Fibonacci coding

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In mathematics, Fibonacci coding is a universal code which encodes positive integers into binary code words. All tokens end with "11" and have no "11" before the end.

For a number N\!, if d(0),d(1),...,d(k)\! represent the digits of the coded form of N\! then we have:

N = \sum_{i=0}^{k-1} d(i) F(i+2)\!, and d(k)=d(k-1)=1\!.

where F(i) is the ith Fibonacci number. No two adjacent coefficients d(i) can be 1.

It can be shown that such a coding is unique, and in the code "11" never appears anywhere but the end.

The code begins as follows:

The Fibonacci code is closely related to the Zeckendorf representation, a positional numeral system that uses Zeckendorf's theorem and has the property that no number has a representation with consecutive 1's. The Zeckendorf representation for a particular integer is exactly that of the integer's Fibonacci representation, except with the order of its digits reversed and an additional "1" appended to the end.

To encode an integer X:

To decode a token in the code, remove the last "1", assign the remaining bits the values 1,2,3,5,8,13... (the Fibonacci numbers), and add the "1" bits.


Comparison with other universal codes

Fibonacci coding has a useful property that sometimes makes it attractive in comparison to other universal codes: it is an example of a self-synchronizing code, making it easier to recover data from a damaged stream. With most other universal codes, if a single bit is altered, none of the data that comes after it will be correctly read. With Fibonacci coding, on the other hand, a changed bit may cause one token to be read as two, or cause two tokens to be read incorrectly as one, but reading a "0" from the stream will stop the errors from propagating further. Since the only stream that has no "0" in it is a stream of "11" tokens, the total edit distance between a stream damaged by a single bit error and the original stream is at most three.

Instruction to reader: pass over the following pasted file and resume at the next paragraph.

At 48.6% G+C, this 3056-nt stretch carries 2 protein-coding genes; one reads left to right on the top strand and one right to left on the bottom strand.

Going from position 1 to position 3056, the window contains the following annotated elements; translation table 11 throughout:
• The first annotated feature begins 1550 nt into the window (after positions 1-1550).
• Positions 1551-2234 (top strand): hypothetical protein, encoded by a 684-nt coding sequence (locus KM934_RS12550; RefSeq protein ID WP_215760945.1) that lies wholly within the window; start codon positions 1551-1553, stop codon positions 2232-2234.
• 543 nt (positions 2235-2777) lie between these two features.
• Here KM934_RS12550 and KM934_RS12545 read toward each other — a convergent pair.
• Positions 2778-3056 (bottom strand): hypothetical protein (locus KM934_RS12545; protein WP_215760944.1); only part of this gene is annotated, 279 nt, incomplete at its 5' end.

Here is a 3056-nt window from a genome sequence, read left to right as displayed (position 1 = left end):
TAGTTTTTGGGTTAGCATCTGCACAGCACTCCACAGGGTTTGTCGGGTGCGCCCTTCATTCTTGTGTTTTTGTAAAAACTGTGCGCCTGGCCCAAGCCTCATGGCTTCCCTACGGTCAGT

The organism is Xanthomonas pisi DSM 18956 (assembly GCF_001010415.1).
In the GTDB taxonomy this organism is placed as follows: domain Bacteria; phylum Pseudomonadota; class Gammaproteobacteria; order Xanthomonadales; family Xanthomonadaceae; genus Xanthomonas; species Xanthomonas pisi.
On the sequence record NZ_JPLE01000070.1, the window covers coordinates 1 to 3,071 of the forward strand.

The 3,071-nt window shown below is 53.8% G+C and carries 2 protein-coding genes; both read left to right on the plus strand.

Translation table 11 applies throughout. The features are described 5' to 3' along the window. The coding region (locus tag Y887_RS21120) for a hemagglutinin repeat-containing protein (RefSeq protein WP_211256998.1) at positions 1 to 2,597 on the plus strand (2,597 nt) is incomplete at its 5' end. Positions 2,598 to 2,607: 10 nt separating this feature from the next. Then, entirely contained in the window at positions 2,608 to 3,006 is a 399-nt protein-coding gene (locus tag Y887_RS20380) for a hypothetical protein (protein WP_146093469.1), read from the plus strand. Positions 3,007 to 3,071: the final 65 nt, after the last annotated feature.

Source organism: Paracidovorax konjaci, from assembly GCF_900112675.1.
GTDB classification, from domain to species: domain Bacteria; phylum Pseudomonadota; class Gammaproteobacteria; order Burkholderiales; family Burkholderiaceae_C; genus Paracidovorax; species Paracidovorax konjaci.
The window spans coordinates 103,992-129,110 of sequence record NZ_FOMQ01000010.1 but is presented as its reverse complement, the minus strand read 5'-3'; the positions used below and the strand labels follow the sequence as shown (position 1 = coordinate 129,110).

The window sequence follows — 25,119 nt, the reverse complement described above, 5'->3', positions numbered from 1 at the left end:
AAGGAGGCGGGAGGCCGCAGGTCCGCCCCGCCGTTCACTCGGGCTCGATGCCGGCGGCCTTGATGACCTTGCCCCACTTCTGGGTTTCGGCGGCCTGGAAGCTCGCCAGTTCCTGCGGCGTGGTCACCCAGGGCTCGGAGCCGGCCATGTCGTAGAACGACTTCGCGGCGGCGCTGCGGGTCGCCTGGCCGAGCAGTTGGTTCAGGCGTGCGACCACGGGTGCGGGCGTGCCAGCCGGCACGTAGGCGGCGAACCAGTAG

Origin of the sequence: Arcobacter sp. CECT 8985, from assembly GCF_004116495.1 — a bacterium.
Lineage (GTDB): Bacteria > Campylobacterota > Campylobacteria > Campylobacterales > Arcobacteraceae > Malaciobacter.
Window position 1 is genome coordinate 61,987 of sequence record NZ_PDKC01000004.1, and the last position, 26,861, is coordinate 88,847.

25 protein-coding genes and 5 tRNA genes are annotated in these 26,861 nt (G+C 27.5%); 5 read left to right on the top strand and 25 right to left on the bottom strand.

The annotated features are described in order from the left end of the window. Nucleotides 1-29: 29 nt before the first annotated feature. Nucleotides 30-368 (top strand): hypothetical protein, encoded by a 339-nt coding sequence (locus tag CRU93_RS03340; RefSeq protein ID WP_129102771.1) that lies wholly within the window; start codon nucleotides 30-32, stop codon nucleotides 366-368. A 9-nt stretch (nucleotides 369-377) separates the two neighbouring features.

This approach - encoding using sequence of symbols, in which some patterns (like "11") are forbidden, can be freely generalized[1].


The following table shows that the number 65 is represented in Fibonacci coding as 0100100011, since 65 = 2 + 8 + 55. The first two Fibonacci numbers (0 and 1) are not used, and an additional 1 is always appended.

A method to encode any integer is shown in the following Python program.

def encode_fib(n):
    # Return string with Fibonacci encoding for n (n >= 1).
    result = ""
    if n >= 1:
        a = 1
        b = 1
        c = a + b   # next Fibonacci number
        fibs = [b]  # list of Fibonacci numbers, starting with F(2), each <= n
        while n >= c:
            fibs.append(c)  # add next Fibonacci number to end of list
            a = b
            b = c
            c = a + b
        result = "1"  # extra "1" at end
        for fibnum in reversed(fibs):
            if n >= fibnum:
                n = n - fibnum
                result = "1" + result
                result = "0" + result
    return result
print encode_fib(65)  # displays "0100100011"

[edit] See also

[edit] References

[edit] Further reading

  • Stakhov, A. P. (2009). The Mathematics of Harmony: From Euclid to Contemporary Mathematics and Computer Science. Singapore: World Scientific Publishing. 

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